Complying With Silica Dust Rules

 

WHAT YOU NEED TO DO

RENTAL MANAGEMENT – September 2017 – By James Waite, Esq.

 

Question:   I keep hearing all these dire warnings about silica dust, and I understand new OSHA rules are coming out, but I can’t seem to find anything that tells me what I need to do to comply.  So, do I actually have to do anything?  If so, what?  What if I don’t comply?

 

AnswersYes, you need to do several things: 

Be Sure to Post Signs and Label Your Equipment

 1.     For Your Employees:  The new standard creates a threshold of 25 micrograms per cubic meter of air of average exposure (25 μg/m3) over a single 8-hour shift (the “Action Level”), after which, monitoring is required.  If “under any foreseeable conditions” an employee might be exposed to respirable crystalline silica exceeding the Action Level:

a.     Post Signs:  You MUST Post Signs at all Entry Points to all areas where exposure is likely to exceed 50 μg/m3 (the “Permissible Exposure Limit” or “PEL”) such as areas where returned equipment is cleaned (“Regulated areas”).  The new standard for General Industry legally requires you to post signs that include specific language appearing in the statute; and

b.     Exposed Individuals:  For those who have employees regularly working with equipment that generates silica dust:

                                          I.         Table 1 Compliance:  The standard for construction activities includes “Table 1” (a table included in the body of the statute which specifies exposure control methods for 18 items/practices).  The specified exposure control methods effectively serve as safe harbors for limiting exposure.  So, if your employees are engaging only in activities set forth in Table 1 (e.g., using saws, drills, jackhammers, grinders, milling machines, excavators, etc.), complying with Table 1 is going to be the simplest and most reliable means of complying with the standard.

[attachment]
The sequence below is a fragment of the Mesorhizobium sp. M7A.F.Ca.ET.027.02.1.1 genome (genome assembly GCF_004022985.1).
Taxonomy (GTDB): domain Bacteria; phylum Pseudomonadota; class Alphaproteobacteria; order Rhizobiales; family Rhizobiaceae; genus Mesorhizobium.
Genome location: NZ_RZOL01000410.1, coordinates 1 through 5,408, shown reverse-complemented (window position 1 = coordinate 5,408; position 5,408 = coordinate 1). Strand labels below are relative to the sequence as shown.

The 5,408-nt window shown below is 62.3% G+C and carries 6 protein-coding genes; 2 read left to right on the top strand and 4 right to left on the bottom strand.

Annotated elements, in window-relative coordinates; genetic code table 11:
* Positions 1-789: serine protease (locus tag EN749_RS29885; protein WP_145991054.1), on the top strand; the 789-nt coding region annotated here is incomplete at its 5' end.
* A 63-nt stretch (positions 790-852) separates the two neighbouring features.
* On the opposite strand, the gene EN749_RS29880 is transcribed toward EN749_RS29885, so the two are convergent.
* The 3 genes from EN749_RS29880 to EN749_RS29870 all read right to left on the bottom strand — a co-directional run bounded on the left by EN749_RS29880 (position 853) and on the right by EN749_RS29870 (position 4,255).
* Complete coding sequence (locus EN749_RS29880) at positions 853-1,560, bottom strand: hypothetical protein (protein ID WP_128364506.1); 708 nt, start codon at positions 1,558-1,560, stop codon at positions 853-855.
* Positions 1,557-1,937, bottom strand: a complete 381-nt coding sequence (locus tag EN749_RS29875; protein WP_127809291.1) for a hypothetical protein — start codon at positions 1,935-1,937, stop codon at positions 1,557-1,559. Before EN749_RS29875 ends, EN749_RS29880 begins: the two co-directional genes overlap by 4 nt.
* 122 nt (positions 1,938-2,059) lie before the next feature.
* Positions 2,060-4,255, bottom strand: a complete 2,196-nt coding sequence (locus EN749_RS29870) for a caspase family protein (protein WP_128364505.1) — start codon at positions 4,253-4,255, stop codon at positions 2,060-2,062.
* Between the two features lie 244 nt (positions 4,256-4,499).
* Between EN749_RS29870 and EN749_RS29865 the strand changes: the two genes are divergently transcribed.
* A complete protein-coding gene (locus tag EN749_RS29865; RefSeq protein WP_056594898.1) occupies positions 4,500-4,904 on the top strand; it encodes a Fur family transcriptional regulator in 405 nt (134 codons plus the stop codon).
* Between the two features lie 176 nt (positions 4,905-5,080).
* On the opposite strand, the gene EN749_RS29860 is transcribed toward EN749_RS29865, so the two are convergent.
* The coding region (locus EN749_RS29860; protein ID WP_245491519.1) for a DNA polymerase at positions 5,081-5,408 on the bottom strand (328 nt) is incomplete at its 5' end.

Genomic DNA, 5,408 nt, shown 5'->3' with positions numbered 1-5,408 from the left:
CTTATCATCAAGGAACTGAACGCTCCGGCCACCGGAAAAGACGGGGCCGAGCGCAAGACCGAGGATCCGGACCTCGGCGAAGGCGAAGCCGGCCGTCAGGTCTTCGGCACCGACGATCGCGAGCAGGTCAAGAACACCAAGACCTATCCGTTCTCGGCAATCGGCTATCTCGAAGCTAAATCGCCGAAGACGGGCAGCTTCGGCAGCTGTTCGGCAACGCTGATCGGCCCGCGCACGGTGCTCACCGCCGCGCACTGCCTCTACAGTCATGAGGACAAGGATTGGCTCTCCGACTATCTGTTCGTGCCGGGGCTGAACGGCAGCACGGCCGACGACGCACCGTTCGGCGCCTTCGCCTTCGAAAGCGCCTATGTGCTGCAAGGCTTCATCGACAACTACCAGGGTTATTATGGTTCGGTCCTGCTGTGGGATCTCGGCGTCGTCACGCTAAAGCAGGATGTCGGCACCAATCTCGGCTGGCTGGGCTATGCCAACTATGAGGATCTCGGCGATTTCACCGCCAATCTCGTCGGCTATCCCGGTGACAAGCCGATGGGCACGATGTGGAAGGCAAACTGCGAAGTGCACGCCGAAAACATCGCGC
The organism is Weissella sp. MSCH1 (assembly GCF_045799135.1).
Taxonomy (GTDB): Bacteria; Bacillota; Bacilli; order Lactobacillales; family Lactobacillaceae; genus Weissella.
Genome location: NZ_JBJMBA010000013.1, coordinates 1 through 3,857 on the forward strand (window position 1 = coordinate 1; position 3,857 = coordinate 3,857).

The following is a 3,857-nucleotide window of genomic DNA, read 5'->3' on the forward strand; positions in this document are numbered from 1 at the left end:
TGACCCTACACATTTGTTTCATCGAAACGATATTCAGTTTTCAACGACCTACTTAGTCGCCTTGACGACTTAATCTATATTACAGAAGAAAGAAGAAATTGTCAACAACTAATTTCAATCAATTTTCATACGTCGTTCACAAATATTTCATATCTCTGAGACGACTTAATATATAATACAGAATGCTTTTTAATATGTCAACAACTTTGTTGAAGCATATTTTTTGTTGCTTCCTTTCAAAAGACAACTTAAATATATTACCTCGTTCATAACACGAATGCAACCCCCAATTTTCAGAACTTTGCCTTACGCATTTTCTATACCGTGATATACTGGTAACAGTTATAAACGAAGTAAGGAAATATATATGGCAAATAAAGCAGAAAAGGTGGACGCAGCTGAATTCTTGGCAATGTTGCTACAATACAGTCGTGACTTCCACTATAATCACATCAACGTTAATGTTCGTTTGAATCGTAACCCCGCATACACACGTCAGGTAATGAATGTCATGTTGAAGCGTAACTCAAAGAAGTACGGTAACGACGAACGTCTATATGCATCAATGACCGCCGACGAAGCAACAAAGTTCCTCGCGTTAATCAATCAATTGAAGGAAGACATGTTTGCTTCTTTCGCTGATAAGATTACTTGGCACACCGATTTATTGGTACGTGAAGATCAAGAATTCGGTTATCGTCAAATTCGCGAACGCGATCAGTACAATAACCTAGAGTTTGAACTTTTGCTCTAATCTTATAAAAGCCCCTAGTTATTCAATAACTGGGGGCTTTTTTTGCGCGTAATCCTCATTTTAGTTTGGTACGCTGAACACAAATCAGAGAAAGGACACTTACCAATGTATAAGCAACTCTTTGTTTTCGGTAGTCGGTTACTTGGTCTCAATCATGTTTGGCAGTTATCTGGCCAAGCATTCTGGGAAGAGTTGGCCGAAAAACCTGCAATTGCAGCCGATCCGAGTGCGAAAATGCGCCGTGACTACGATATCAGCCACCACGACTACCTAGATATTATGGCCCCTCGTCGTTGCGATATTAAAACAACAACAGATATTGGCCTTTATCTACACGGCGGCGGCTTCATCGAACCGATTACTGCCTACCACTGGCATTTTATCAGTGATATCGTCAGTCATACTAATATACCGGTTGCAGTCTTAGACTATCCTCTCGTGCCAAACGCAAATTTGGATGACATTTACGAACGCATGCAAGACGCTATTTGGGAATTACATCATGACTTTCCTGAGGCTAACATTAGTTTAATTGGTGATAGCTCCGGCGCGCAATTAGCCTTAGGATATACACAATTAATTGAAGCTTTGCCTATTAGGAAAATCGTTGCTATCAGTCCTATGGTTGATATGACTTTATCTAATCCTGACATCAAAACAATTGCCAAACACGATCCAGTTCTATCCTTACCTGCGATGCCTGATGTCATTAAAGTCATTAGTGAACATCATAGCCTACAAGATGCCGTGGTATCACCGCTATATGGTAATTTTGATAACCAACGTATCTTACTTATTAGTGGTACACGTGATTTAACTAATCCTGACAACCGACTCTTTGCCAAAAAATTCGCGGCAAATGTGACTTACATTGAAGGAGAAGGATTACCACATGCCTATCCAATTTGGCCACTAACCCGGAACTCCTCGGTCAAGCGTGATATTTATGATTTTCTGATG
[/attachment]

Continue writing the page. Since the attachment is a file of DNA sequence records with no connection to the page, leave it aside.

II.         Alternative Compliance:  If the Table 1 standards are not followed (doing so may not be feasible, or you may have employees performing tasks not specified on Table 1, such as cleaning of silica-contaminated equipment), you must follow the “alternative exposure control methods” approach, and in doing so:

(a)     Signs:  Post signs at all entry points to regulated areas as prescribed above, and limit access;

(b)     Communication:  Communicate the potential hazards of silica dust exposure to all employees;

(c)     Air Quality:  Assess the air quality either by: (i) monitoring air quality on a scheduled basis (samples must be analyzed by an OSHA-compliant lab); or (ii) conducting an exposure assessment before the work begins (by, for example, using surveys, historical data and/or direct measuring instruments), and then reassess exposure levels whenever the work being performed changes;

(d)     Notification:  Notify all employees undergoing exposure assessment of the results of such assessment within 5 working days of completing it (including any necessary corrective actions);

(e)     Housekeeping: Restrict housekeeping and equipment cleaning/ decontamination practices whenever doing so can further limit employees’ exposure to silica dust;

(f)      PPE:  Ensure that all employees exposed to respirable crystalline silica exceeding the Action Level use personal protective equipment (“PPE”) such as masks and/or respirators (usually APF 10 or 25, depending on the exposure level:  Note: You must also make certain they fit properly as well);

(g)     Exposure Limits:  Ensure that no employee is exposed to silica levels exceeding the PEL;

(h)     Exposure Control Plan:  Create a written Exposure Control Plan and designate a “competent person” to oversee it;

(i)       Medical Exams:  Offer medical exams to all employees who are exposed to levels of silica dust exceeding the Action Level more than 30 days in any year, commencing no more than 30 days after the initial assignment, and no more than every 3 years thereafter (more frequently if required by a licensed health care provider); and

(j)       Records:  Maintain records of employee exposure to silica dust (generally, for at least 30 years).

 2.     For Your Customers:

a.     Signs: Post a sign on or near each rental counter notifying customers of the fact that certain items create the potential for exposure to silica dust, the associated dangers, the means of limiting or eliminating such dangers, and the means of obtaining additional relevant information (I generally include references to asbestos as well, as the liabilities and means of exposure often parallel one another);

b.     Labels: Affix warning labels to all items that generate or collect silica dust (e.g., the Table 1 items discussed above), notifying customers of the fact that use of the item entails potential generation of, and exposure to silica dust, the associated dangers, and sources of additional information (Note:  Warnings are critical, as they are the primary means of avoiding “products liability” lawsuits based on “failure to warn” of potential hazards);